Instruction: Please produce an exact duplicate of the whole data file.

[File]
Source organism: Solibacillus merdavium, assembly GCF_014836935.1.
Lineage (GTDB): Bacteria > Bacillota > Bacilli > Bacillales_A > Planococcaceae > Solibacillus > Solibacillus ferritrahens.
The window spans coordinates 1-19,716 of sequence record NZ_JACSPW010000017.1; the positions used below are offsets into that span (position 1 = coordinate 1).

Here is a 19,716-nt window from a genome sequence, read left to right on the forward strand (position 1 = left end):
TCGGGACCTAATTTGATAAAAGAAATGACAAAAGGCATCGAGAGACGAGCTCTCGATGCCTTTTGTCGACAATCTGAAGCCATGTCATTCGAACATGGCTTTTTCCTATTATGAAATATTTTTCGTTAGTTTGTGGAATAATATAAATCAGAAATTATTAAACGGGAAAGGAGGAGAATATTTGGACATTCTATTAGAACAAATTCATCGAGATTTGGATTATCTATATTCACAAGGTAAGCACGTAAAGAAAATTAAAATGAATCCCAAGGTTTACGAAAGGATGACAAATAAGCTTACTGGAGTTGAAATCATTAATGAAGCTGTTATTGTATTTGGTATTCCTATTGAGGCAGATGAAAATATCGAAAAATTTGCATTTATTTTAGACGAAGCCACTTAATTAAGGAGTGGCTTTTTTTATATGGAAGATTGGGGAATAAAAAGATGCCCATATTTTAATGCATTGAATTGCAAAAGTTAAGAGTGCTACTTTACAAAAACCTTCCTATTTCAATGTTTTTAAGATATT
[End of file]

Source organism: Solibacillus merdavium, assembly GCF_014836935.1.
Lineage (GTDB): Bacteria > Bacillota > Bacilli > Bacillales_A > Planococcaceae > Solibacillus > Solibacillus ferritrahens.
The window spans coordinates 1-19,716 of sequence record NZ_JACSPW010000017.1; the positions used below are offsets into that span (position 1 = coordinate 1).

Here is a 19,716-nt window from a genome sequence, read left to right on the forward strand (position 1 = left end):
TCGGGACCTAATTTGATAAAAGAAATGACAAAAGGCATCGAGAGACGAGCTCTCGATGCCTTTTGTCGACAATCTGAAGCCATGTCATTCGAACATGGCTTTTTCCTATTATGAAATATTTTTCGTTAGTTTGTGGAATAATATAAATCAGAAATTATTAAACGGGAAAGGAGGAGAATATTTGGACATTCTATTAGAACAAATTCATCGAGATTTGGATTATCTATATTCACAAGGTAAGCACGTAAAGAAAATTAAAATGAATCCCAAGGTTTACGAAAGGATGACAAATAAGCTTACTGGAGTTGAAATCATTAATGAAGCTGTTATTGTATTTGGTATTCCTATTGAGGCAGATGAAAATATCGAAAAATTTGCATTTATTTTAGACGAAGCCACTTAATTAAGGAGTGGCTTTTTTTATATGGAAGATTGGGGAATAAAAAGATGCCCATATTTTAATGCATTGAATTGCAAAAGTTAAGAGTGCTACTTTACAAAAACCTTCCTATTTCAATGTTTTTAAGATATT